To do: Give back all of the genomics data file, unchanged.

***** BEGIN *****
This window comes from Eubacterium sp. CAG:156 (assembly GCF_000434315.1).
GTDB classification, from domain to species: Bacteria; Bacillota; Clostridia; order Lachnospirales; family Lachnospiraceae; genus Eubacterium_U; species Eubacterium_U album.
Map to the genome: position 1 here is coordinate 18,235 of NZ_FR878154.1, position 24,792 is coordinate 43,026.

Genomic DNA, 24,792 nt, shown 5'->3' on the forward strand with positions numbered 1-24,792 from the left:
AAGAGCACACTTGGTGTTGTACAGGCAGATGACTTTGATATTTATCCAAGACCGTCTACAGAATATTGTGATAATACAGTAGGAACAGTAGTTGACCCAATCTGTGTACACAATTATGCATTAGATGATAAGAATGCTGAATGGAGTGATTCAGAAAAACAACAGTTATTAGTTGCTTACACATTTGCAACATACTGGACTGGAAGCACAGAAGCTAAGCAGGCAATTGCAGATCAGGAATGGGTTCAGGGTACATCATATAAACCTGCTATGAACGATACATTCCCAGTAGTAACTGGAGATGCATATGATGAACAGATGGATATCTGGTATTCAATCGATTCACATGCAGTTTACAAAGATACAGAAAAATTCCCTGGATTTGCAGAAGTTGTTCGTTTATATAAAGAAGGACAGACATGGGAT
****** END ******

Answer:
This window comes from Eubacterium sp. CAG:156 (assembly GCF_000434315.1).
GTDB classification, from domain to species: Bacteria; Bacillota; Clostridia; order Lachnospirales; family Lachnospiraceae; genus Eubacterium_U; species Eubacterium_U album.
Map to the genome: position 1 here is coordinate 18,235 of NZ_FR878154.1, position 24,792 is coordinate 43,026.

Genomic DNA, 24,792 nt, shown 5'->3' on the forward strand with positions numbered 1-24,792 from the left:
AAGAGCACACTTGGTGTTGTACAGGCAGATGACTTTGATATTTATCCAAGACCGTCTACAGAATATTGTGATAATACAGTAGGAACAGTAGTTGACCCAATCTGTGTACACAATTATGCATTAGATGATAAGAATGCTGAATGGAGTGATTCAGAAAAACAACAGTTATTAGTTGCTTACACATTTGCAACATACTGGACTGGAAGCACAGAAGCTAAGCAGGCAATTGCAGATCAGGAATGGGTTCAGGGTACATCATATAAACCTGCTATGAACGATACATTCCCAGTAGTAACTGGAGATGCATATGATGAACAGATGGATATCTGGTATTCAATCGATTCACATGCAGTTTACAAAGATACAGAAAAATTCCCTGGATTTGCAGAAGTTGTTCGTTTATATAAAGAAGGACAGACATGGGAT